In the heart of the French countryside lies a little church with a holy statue inside it. The statue is apparently so important that kings from foreign countries make a point of seeing it when they travel through the area. We get our first description of this statue when the narrator notes,
[Saint Clement] was lying on the altar, dressed as a young Roman soldier. There was a large wound in his neck, from which blood seemed actually to be flowing. The artist had surpassed himself: the dying eyes, brimming with grace, were half closed […] Seeing the statue, a girl standing next to Julien wept hot tears, one of which fell on his hand. (1.18.72)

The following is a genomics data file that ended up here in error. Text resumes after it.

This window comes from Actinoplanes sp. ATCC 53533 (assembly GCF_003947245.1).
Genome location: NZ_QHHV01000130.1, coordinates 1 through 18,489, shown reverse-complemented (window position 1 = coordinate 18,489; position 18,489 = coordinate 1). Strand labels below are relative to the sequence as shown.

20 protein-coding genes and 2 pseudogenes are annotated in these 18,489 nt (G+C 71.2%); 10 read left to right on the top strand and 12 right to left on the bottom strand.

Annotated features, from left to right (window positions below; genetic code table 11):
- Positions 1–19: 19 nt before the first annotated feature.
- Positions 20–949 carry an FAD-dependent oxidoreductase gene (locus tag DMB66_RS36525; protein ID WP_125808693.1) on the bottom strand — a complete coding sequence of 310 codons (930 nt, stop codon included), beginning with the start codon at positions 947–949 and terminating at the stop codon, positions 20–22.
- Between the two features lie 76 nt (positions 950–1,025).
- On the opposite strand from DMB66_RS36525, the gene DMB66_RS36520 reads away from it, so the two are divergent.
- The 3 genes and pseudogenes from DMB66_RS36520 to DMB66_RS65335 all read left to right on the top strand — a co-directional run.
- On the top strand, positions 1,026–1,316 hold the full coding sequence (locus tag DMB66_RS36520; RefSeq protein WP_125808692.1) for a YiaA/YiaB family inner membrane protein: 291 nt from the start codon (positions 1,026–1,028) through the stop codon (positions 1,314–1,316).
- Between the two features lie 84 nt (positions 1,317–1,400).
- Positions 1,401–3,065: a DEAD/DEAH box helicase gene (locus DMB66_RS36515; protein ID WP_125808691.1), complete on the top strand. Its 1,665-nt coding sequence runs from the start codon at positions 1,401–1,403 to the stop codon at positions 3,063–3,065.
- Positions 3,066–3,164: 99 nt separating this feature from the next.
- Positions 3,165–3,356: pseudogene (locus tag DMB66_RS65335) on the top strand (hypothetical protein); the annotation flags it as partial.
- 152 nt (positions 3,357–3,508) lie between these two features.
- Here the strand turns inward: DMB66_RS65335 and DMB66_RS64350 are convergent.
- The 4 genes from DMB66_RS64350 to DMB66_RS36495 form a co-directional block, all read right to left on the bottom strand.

It's safe to say that this statue is awe-inspiring to anyone who sees it. This is important because for most of this book, we've encountered people who think they rule the world. But when they're confronted by something more beautiful and powerful than themselves, like God and the saint, and they break down and cry.
Stendhal is trying to remind us here that there are limits to any sort of worldly ambition. We all die, after all, and what good is all the wealth and power in the world once we're gone?